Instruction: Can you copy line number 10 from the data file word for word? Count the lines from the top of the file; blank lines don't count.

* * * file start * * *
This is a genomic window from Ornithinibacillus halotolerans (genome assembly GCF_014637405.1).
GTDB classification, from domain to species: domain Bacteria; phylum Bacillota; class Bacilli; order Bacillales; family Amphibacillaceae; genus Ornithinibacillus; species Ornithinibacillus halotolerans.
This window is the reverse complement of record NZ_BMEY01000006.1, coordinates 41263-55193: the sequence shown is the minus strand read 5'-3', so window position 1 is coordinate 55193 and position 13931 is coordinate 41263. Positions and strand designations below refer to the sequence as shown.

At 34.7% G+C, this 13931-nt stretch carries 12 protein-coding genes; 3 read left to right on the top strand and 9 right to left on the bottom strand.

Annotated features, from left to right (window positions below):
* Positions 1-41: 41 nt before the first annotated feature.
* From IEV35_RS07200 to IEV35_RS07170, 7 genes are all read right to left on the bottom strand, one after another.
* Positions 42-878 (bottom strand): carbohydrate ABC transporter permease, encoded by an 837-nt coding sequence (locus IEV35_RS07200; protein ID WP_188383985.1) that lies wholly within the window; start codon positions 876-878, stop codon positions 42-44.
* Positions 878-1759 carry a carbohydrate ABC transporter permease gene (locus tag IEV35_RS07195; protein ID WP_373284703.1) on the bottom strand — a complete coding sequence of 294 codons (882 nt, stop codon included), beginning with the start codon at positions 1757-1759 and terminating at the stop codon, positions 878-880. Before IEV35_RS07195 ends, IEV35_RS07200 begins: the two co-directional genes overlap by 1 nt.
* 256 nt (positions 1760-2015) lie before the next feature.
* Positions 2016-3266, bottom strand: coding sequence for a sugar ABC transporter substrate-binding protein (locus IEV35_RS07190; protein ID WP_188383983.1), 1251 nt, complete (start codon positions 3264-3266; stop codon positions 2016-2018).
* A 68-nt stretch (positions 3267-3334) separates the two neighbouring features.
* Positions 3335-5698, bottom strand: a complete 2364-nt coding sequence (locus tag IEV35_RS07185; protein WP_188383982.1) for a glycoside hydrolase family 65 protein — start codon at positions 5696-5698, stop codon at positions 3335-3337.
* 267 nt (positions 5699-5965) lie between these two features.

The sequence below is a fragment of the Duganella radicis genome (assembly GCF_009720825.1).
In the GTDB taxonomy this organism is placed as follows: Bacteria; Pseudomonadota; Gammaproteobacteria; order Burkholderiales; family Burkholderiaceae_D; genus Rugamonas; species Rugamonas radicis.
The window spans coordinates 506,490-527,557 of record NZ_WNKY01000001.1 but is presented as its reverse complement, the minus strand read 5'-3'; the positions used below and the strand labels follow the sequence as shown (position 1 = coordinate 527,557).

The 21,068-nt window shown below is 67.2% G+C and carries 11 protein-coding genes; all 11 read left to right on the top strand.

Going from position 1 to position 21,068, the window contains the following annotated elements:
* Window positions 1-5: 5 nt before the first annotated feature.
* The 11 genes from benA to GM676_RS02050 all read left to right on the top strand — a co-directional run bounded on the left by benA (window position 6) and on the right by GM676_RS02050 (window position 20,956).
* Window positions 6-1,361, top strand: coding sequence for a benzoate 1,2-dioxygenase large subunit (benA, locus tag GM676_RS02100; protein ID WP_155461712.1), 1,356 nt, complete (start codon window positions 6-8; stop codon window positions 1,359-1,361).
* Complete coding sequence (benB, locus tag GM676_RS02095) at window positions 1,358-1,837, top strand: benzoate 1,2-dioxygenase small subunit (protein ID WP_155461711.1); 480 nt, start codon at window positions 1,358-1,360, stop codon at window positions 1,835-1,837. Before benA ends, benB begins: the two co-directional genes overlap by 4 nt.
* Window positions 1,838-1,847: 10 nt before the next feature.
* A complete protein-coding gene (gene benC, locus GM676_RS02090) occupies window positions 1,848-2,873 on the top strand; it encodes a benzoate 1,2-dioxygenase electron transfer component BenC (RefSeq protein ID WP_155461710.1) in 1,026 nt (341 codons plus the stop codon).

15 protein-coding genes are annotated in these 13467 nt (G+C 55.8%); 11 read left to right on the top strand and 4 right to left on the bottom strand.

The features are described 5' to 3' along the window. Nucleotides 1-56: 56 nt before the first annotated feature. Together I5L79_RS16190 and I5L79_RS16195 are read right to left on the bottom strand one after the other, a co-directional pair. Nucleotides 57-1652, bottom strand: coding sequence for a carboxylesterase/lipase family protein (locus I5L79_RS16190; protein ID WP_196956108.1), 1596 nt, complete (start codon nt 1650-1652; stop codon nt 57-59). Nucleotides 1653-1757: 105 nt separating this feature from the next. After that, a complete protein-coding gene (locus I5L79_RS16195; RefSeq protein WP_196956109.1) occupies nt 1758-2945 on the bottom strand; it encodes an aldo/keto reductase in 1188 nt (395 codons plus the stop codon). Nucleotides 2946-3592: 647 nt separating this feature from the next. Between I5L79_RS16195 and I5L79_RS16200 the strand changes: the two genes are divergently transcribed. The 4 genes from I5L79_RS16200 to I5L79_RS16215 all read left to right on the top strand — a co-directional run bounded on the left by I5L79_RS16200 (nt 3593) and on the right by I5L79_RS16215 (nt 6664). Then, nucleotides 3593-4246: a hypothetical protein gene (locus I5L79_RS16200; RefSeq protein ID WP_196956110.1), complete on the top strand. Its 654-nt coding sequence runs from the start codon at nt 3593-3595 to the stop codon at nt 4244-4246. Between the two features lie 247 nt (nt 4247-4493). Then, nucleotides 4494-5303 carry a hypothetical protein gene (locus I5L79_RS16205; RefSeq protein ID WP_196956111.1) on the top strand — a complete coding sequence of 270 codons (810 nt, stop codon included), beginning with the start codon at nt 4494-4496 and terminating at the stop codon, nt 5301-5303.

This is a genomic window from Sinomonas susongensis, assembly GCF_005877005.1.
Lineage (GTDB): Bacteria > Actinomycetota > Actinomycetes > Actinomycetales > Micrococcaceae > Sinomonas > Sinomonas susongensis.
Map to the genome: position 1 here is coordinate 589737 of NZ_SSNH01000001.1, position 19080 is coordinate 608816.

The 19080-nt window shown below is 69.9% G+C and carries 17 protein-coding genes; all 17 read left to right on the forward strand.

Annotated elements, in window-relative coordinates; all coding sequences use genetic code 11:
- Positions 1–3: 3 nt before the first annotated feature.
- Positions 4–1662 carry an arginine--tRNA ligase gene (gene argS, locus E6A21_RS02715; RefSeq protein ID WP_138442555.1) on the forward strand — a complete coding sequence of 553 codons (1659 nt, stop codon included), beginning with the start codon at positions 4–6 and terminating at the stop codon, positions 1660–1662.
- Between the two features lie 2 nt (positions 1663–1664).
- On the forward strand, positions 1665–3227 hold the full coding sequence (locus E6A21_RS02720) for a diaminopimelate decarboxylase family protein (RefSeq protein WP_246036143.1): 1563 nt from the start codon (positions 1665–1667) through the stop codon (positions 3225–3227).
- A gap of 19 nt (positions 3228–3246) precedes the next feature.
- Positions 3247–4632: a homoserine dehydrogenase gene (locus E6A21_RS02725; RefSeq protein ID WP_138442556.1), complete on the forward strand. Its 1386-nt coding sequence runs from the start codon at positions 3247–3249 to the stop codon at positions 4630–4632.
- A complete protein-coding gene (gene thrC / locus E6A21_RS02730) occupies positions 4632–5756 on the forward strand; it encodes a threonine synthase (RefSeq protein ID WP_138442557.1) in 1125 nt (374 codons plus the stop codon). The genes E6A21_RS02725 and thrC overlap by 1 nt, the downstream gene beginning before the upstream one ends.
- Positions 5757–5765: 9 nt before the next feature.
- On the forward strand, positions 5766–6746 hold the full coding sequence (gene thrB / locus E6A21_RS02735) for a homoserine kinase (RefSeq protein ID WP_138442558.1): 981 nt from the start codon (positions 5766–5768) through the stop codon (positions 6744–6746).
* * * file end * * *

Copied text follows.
* 256 nt (positions 1760-2015) lie before the next feature.